@ViewChildren(AlertComponent, { read: ElementRef }) alerts: QueryList<AlertComponent>

  • ViewContainerRef — You need this token when you need to create templates or components dynamically
@ViewChildren(AlertComponent, { read: ViewContainerRef }) alerts: QueryList<AlertComponent>

@ViewChild—

@Component({
  selector: 'alert',
  template: `
    {{type}}
  `,
})
export class AlertComponent {
  @Input() type: string = "success";
}

@Component({
  selector: 'my-app',
  template: `
    <alert></alert>
    <div #divElement>Tada!</div>
  `,
})
export class App {
  // This will return the native element
  @ViewChild("divElement") div: any;
  // This will return the component instance
  @ViewChild(AlertComponent) alert: AlertComponent;
  
  ngAfterViewInit() {
    console.log(this.div);
    console.log(this.alert);
  }
}

ViewChild.ts

Like ViewChildren but returns only the first element or the directive matching the selector from the view DOM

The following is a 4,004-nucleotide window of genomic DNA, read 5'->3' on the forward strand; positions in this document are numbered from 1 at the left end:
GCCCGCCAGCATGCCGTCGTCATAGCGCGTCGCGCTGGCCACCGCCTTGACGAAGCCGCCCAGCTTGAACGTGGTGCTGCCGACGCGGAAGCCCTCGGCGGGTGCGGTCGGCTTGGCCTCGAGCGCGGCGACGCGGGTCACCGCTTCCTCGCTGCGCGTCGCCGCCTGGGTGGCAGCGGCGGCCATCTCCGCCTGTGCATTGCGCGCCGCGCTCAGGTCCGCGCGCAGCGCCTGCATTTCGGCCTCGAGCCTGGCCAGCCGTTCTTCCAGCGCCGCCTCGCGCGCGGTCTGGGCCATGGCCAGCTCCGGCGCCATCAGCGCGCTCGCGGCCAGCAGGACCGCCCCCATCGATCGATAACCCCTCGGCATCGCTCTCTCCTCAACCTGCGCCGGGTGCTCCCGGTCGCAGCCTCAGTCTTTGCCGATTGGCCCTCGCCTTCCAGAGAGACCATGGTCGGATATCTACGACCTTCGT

You can see that you also can use a local variable from your template to get a reference to the element in your parent component.

@ContentChildren —

@Component({
  selector: 'tab',
  template: `
    <p>{{title}}</p>
  `,
})
export class TabComponent {
  @Input() title;
}

@Component({
  selector: 'tabs',
  template: `
    <ng-content></ng-content>
  `,
})
export class TabsComponent {
 @ContentChildren(TabComponent) tabs: QueryList<TabComponent>
 
 ngAfterContentInit() {
   this.tabs.forEach(tabInstance => console.log(tabInstance))
 }
}

@Component({
  selector: 'my-app',
  template: `
    <tabs>
     <tab title="One"></tab>
     <tab title="Two"></tab>
    </tabs>
  `,
})
export class App {}

ContentChildren.ts

Returns the specified elements or directives from the content DOM as QueryList

Things to Remember —

  1. The QueryList is initialized only before the ngAfterContentInit lifecycle hook, therefore, is available only from this point.
  2. ContentChildren includes only elements that exists within the ng-content tag.
  3. Returns QueryList like ViewChildren .

@ContentChild —

Like ContentChildren but returns only the first element or the directive matching the selector from the content DOM

@Component({
  selector: 'tabs',
  template: `
    <ng-content></ng-content>
  `,
})
export class TabsComponent {
 @ContentChild("divElement") div: any;
 
 ngAfterContentInit() {
   console.log(this.div);
 }
}

@Component({
  selector: 'my-app',
  template: `
    <tabs>